Read time 2mInsights

What the Narrowing Digital Gap Means for Media

Earlier this month, the IPA released the 4th edition of its IPA TouchPoints report, Making Sense – The Commercial Media Landscape. Findings uphold the trend towards digital channels, which collectively now occupy a greater proportion of the nation’s time than non-digital media.

While that is unlikely to cause a major surprise to marketers, evidence below the surface reveals a more complex picture – and with considerable nuances which planners must consider.

Firstly, the digital age gap is shrinking. While much of digital’s growth in recent years has been driven by the 18-34 market, there are signs that usage of digital channels among younger age groups may have peaked. Compared to data from the 2021 lockdown, weekly reach among this demographic for social media, online video, and radio on-demand/podcasts remained flat or decreased slightly; the latter two of which had previously grown at a rapid rate since 2015.

While conventional wisdom might attribute this merely to people having less time on their hands post-lockdown, this is not uniformly observed. Among 35-54s, the weekly reach of each of those channels increased by 6-8%, indicating that such growth shows no sign of slowing.

All of which indicates that our relationship with media is becoming more homogeneous. In 2015, the correlation in time spent with commercial media between 16-34s and 35-54s was 58%; by the 2021 lockdown, this had fallen to just 8%. Yet, as over-35s continue to adopt non-traditional channels into their routines, this correlation has grown to 18%. In terms of weekly reach, the increase is even more stark: from 23% correlation during the 2021 lockdown to 52% correlation today.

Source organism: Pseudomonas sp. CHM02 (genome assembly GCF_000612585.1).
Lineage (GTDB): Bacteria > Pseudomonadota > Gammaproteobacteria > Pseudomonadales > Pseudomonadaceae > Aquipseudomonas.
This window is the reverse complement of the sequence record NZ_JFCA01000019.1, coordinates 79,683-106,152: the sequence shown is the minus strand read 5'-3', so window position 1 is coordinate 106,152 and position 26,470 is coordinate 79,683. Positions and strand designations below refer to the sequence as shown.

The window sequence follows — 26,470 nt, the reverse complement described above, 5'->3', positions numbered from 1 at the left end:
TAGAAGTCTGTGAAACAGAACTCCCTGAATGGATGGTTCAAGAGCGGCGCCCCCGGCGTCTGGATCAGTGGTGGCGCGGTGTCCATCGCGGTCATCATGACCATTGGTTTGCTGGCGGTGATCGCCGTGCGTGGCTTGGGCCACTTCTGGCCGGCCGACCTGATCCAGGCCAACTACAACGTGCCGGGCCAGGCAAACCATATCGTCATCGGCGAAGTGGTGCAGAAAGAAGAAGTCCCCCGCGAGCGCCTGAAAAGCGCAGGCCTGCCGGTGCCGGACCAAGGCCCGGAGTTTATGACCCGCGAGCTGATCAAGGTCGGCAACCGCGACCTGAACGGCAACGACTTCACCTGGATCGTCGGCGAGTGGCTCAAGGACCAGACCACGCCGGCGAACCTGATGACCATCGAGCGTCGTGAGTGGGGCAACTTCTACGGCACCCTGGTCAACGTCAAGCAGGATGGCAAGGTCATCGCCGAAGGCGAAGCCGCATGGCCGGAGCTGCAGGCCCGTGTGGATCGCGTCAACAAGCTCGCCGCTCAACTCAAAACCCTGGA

This dramatic reversal is further highlighted by the fact that, at the very broadest level, patterns of media consumption across audio, video, text and OOH have returned to pre-lockdown form. The lockdowns of 2020-21 were the biggest shake-up to media patterns in decades, thanks largely to our greater time spent at home, minimising OOH viewing potential. Yet, far from a permanent ‘new normal’, many of those habits acquired in lockdown have already diminished.

Still, the fragmentation of digital channels over the last five years should discourage any planner from thinking that younger and older age groups will soon behave the same way when interacting with media. For most campaigns, multi-channel is still crucial. While 16-34s spent a whopping 78% of their commercial media time with digital channels last year, linear TV still commands a weekly reach of almost 70% among this age group. Despite the proliferation of digital media, there still remains no channel (except OOH) that commands a weekly reach of 9 in 10 adults of any age group.

If there’s one thing to take away from this report, it’s that stereotypes of target audiences are meaningless in the digital age. No, TV isn’t dying, and yes, over-55s do consume AV. But under the surface, vital differences remain. While media reach is converging, time spent per channel still makes us vastly different. A successful campaign will be one that recognises such nuances.